In lieu of a specific plan, Ryan's budget requires the president to "put forward specific ideas on fixing Social Security," and also asks Congress to come up with its own plan.

The 2015 Republican budget also stresses that it does not call for privatization of Social Security, a change from Ryan's 2010 budget roadmap.

What does Paul Ryan's 2015 budget propose for taxes?

Paul Ryan's budget blueprint calls for a cut in the corporate income tax rate from 35 percent to 25 percent. It calls for cuts in individual income tax rates to a two-bracket system with a 10 percent rate and a 25 percent rate. It calls for the repeal of the Alternative Minimum Tax. It also calls for changing the corporate income tax system to what's known as a "territorial" tax system that would no longer attempt to tax the foreign profits of US-based companies.

Obviously doing all of those things would result in a substantial reduction in federal tax revenue. Ryan's 2014 budget included a very similar tax plan, and the Center on Budget and Policy Priorities estimated that it would cost $5.7 trillion — dwarfing all of Ryan's spending cuts combined:

Ryan-tax-cuts-spending-cuts

Ryan's budget blueprint, however, calls not for an enormous reduction in federal tax revenue. Instead he says the lost revenue to be made up through revenue-neutral tax reform—i.e., the closing or elimination of tax loopholes or deductions. But Ryan doesn't name those tax loopholes or deductions. He just instructs Congress to do so at some later date.

In the absence of a specific proposal, it's not possible to model who would win and who would lose under this scenario. But Tax Policy Center analysis of broadly similar proposals in the past has indicated that to work mathematically this form of tax reform needs to raise taxes on working- and middle-class families.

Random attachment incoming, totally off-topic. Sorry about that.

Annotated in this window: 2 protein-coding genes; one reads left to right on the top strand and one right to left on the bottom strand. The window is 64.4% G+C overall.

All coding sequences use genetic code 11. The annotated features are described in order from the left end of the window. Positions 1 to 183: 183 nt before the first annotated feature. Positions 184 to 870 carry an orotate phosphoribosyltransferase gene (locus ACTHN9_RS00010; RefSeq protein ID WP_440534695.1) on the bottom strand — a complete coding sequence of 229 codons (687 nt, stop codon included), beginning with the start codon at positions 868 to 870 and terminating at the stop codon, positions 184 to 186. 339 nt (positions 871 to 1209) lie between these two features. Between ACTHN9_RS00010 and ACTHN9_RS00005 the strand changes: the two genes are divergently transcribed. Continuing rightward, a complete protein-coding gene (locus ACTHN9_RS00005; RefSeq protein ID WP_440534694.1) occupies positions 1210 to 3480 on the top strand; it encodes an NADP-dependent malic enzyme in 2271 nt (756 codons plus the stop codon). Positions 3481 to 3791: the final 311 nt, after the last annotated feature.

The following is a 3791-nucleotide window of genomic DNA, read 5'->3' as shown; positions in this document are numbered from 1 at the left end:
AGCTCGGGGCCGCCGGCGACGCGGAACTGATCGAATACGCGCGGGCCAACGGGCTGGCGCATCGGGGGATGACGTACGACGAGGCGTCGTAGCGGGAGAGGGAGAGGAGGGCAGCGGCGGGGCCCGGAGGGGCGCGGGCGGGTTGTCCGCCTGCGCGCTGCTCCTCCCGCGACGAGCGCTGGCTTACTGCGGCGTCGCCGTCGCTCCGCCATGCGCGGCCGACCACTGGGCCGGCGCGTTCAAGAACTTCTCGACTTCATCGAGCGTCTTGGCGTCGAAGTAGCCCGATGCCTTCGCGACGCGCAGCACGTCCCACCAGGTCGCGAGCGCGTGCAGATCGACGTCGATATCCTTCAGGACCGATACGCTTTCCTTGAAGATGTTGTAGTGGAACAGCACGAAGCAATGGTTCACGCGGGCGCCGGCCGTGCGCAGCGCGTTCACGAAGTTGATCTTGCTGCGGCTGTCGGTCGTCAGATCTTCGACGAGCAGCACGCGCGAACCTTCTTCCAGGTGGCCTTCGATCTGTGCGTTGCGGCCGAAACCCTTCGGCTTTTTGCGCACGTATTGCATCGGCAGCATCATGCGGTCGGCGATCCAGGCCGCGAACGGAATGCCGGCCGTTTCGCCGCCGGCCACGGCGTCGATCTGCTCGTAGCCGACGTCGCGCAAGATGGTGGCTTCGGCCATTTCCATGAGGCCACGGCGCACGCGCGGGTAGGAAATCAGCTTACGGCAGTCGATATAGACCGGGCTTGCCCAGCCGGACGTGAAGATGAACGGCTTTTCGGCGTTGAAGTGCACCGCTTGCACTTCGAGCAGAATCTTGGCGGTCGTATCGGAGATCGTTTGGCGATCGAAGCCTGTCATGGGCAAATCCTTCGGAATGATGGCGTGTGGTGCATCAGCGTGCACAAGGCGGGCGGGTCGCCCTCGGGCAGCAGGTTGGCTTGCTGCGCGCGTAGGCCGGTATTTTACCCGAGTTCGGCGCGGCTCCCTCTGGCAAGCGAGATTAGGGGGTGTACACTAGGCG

Notably, Ryan does not endorse the tax-reform proposal put forward this year by Dave Camp, the Republican Chair of the House Ways and Means Committee.

What does Paul Ryan's 2015 budget propose for federal loan programs?

The short answer: It makes them look more expensive on federal balance sheets.

Ryan wants to switch from the current federal accounting system to a new one that accounts for risk differently. Right now, under the Fair Credit Reform Act, the federal government calculates whether it makes or loses money on loan programs based on "net present value."

Here's how net present value works: The government first determines the amount it expects to receive in the future from loan repayments. Basically, that number includes the repaid principal, interest and fees, minus money the government projects to lose on defaults and administrative costs. Then that amount is cut down, because money in the present is more valuable than money in the future. Then the government takes the amount it expects to receive, subtracts out the amount it's lending, and the result is the "net present value." If that value is more than zero, the government says its program is making money.

But financial institutions do the math differently. They cut the value of future money down even more, because lending money is risky. The government already accounts for the risk that its loans won't be paid back in full. But investors in the private market expect to be compensated for other risks, too, such as another financial crisis. This is called fair-value accounting, and it generally makes government loan programs look more expensive because of the additional risks. The theory is that if taxpayers were lending money themselves, rather than with the government as a middleman, they'd expect all types of risks to be covered.

What does Paul Ryan's 2015 budget propose for the poor?

Paul Ryan believes his budget would generate substantial economic growth which, naturally, would be good for low-income Americans. But in concrete, specific terms Ryan's budget enacts very large cuts in programs that benefit poor people.